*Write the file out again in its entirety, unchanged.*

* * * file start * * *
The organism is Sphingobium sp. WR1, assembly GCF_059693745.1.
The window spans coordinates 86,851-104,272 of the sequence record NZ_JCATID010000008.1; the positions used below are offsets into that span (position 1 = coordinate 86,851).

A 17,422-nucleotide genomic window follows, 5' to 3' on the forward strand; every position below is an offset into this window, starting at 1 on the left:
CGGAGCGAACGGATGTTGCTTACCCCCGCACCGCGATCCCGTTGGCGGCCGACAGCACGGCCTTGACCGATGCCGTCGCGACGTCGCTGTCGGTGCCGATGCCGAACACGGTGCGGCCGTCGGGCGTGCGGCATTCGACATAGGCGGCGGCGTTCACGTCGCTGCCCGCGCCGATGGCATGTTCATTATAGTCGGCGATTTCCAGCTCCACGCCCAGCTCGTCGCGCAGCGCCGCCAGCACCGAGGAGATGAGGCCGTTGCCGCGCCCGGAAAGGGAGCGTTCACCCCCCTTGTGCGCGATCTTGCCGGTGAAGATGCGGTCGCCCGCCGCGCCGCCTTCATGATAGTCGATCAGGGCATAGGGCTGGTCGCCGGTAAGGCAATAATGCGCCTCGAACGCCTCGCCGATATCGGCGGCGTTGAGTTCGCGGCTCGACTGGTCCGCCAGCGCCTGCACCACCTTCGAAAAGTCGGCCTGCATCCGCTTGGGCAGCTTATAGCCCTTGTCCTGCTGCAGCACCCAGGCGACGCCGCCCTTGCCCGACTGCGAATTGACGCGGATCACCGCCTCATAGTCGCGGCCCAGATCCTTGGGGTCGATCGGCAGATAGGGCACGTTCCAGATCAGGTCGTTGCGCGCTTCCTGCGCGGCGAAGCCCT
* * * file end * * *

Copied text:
The organism is Sphingobium sp. WR1, assembly GCF_059693745.1.
The window spans coordinates 86,851-104,272 of the sequence record NZ_JCATID010000008.1; the positions used below are offsets into that span (position 1 = coordinate 86,851).

A 17,422-nucleotide genomic window follows, 5' to 3' on the forward strand; every position below is an offset into this window, starting at 1 on the left:
CGGAGCGAACGGATGTTGCTTACCCCCGCACCGCGATCCCGTTGGCGGCCGACAGCACGGCCTTGACCGATGCCGTCGCGACGTCGCTGTCGGTGCCGATGCCGAACACGGTGCGGCCGTCGGGCGTGCGGCATTCGACATAGGCGGCGGCGTTCACGTCGCTGCCCGCGCCGATGGCATGTTCATTATAGTCGGCGATTTCCAGCTCCACGCCCAGCTCGTCGCGCAGCGCCGCCAGCACCGAGGAGATGAGGCCGTTGCCGCGCCCGGAAAGGGAGCGTTCACCCCCCTTGTGCGCGATCTTGCCGGTGAAGATGCGGTCGCCCGCCGCGCCGCCTTCATGATAGTCGATCAGGGCATAGGGCTGGTCGCCGGTAAGGCAATAATGCGCCTCGAACGCCTCGCCGATATCGGCGGCGTTGAGTTCGCGGCTCGACTGGTCCGCCAGCGCCTGCACCACCTTCGAAAAGTCGGCCTGCATCCGCTTGGGCAGCTTATAGCCCTTGTCCTGCTGCAGCACCCAGGCGACGCCGCCCTTGCCCGACTGCGAATTGACGCGGATCACCGCCTCATAGTCGCGGCCCAGATCCTTGGGGTCGATCGGCAGATAGGGCACGTTCCAGATCAGGTCGTTGCGCGCTTCCTGCGCGGCGAAGCCCT